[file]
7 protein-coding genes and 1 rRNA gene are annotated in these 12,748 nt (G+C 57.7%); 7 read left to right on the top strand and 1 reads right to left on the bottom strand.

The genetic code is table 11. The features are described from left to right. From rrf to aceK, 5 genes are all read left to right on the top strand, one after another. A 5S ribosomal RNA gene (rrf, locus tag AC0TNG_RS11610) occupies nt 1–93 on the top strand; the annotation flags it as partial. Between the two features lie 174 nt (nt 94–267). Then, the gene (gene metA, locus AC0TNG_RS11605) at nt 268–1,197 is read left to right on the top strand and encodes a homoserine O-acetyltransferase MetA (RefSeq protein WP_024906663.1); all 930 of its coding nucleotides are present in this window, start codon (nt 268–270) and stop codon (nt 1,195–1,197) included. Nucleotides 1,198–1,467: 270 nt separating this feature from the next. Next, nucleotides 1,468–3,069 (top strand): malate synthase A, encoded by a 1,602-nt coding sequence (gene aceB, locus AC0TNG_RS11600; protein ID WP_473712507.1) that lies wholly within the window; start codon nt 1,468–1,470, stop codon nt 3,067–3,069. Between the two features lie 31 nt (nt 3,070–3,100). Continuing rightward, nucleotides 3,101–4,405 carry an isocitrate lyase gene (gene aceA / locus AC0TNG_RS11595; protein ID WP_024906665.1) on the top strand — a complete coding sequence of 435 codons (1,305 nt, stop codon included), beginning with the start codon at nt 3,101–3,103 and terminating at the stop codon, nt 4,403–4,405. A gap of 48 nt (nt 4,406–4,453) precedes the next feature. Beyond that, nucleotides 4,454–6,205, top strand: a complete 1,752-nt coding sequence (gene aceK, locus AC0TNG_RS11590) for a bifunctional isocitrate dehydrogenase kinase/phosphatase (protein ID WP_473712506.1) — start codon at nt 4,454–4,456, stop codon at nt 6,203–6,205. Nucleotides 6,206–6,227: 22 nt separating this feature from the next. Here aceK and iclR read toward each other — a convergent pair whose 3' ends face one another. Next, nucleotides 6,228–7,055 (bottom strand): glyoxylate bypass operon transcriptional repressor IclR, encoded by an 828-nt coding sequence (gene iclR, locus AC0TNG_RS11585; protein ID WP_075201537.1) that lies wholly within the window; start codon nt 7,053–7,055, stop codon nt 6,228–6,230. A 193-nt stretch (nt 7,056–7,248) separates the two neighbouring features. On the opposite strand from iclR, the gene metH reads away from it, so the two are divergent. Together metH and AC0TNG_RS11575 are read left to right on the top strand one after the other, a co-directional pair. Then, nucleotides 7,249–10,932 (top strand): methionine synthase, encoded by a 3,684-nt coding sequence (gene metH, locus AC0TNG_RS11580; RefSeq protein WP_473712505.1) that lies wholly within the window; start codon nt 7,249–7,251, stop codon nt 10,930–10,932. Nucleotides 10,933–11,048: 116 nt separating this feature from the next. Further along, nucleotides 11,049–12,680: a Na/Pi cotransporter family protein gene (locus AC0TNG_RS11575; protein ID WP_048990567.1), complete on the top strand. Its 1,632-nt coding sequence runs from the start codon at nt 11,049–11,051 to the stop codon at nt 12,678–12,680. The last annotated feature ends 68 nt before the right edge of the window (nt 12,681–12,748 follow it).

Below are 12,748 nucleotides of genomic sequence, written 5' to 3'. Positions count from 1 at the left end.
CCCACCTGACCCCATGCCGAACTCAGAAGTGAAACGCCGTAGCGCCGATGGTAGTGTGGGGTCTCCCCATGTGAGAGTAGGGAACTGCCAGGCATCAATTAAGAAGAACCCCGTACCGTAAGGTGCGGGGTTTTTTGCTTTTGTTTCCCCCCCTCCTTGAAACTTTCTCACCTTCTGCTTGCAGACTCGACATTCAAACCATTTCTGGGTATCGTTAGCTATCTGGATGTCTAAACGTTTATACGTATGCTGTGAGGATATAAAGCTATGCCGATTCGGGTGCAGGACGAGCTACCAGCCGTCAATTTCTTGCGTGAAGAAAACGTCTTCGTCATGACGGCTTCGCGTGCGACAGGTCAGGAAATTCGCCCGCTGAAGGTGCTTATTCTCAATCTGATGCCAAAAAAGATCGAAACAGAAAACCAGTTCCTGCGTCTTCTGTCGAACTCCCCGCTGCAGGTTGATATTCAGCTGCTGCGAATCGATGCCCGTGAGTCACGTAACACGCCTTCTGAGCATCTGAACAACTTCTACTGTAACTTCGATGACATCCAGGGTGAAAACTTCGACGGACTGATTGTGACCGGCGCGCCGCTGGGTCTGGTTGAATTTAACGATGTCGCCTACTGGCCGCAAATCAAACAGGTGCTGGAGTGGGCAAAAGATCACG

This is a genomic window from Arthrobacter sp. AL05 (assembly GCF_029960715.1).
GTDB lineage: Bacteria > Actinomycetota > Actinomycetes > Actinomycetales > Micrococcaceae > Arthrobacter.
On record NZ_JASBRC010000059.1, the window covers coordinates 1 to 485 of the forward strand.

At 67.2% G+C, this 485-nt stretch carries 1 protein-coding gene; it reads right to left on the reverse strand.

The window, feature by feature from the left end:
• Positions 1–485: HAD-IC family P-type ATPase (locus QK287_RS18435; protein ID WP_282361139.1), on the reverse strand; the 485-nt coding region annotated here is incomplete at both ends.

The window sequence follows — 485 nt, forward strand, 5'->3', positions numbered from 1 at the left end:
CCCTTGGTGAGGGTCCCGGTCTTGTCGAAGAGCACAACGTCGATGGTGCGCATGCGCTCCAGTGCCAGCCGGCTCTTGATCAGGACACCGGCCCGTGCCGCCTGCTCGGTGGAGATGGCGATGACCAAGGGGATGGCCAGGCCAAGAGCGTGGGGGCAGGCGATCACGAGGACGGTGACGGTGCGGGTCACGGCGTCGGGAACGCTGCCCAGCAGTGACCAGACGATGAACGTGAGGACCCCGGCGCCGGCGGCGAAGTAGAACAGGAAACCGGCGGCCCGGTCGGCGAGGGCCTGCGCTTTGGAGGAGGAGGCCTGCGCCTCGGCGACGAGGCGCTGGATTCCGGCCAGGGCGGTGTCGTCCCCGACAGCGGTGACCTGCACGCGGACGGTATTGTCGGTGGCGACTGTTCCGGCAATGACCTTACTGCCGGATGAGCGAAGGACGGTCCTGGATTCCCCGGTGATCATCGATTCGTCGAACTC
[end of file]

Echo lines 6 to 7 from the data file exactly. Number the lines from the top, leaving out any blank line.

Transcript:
GTDB lineage: Bacteria > Actinomycetota > Actinomycetes > Actinomycetales > Micrococcaceae > Arthrobacter.
On record NZ_JASBRC010000059.1, the window covers coordinates 1 to 485 of the forward strand.